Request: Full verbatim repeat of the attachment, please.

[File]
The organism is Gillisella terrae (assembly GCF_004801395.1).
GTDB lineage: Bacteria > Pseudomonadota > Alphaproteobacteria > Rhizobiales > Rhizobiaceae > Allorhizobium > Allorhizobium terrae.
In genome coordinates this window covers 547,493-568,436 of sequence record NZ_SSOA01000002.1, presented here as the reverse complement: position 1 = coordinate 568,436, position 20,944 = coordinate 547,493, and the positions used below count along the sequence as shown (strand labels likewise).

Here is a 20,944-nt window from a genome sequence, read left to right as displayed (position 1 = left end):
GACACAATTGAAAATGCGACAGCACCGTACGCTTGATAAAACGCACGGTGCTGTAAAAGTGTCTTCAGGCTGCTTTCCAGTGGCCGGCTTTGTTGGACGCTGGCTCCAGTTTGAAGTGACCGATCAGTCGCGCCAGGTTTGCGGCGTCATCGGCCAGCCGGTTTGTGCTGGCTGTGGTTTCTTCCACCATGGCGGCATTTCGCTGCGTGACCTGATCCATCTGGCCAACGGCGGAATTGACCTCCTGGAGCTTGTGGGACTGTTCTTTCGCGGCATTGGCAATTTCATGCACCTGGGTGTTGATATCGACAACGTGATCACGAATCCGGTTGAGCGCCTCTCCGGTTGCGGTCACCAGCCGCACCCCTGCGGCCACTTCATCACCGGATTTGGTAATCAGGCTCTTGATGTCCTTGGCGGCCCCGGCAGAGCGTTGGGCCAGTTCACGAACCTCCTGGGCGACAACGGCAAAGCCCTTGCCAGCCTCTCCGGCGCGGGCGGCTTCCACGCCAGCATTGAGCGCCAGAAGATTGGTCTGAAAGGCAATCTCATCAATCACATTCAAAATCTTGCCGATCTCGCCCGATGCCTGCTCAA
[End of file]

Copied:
The organism is Gillisella terrae (assembly GCF_004801395.1).
GTDB lineage: Bacteria > Pseudomonadota > Alphaproteobacteria > Rhizobiales > Rhizobiaceae > Allorhizobium > Allorhizobium terrae.
In genome coordinates this window covers 547,493-568,436 of sequence record NZ_SSOA01000002.1, presented here as the reverse complement: position 1 = coordinate 568,436, position 20,944 = coordinate 547,493, and the positions used below count along the sequence as shown (strand labels likewise).

Here is a 20,944-nt window from a genome sequence, read left to right as displayed (position 1 = left end):
GACACAATTGAAAATGCGACAGCACCGTACGCTTGATAAAACGCACGGTGCTGTAAAAGTGTCTTCAGGCTGCTTTCCAGTGGCCGGCTTTGTTGGACGCTGGCTCCAGTTTGAAGTGACCGATCAGTCGCGCCAGGTTTGCGGCGTCATCGGCCAGCCGGTTTGTGCTGGCTGTGGTTTCTTCCACCATGGCGGCATTTCGCTGCGTGACCTGATCCATCTGGCCAACGGCGGAATTGACCTCCTGGAGCTTGTGGGACTGTTCTTTCGCGGCATTGGCAATTTCATGCACCTGGGTGTTGATATCGACAACGTGATCACGAATCCGGTTGAGCGCCTCTCCGGTTGCGGTCACCAGCCGCACCCCTGCGGCCACTTCATCACCGGATTTGGTAATCAGGCTCTTGATGTCCTTGGCGGCCCCGGCAGAGCGTTGGGCCAGTTCACGAACCTCCTGGGCGACAACGGCAAAGCCCTTGCCAGCCTCTCCGGCGCGGGCGGCTTCCACGCCAGCATTGAGCGCCAGAAGATTGGTCTGAAAGGCAATCTCATCAATCACATTCAAAATCTTGCCGATCTCGCCCGATGCCTGCTCAA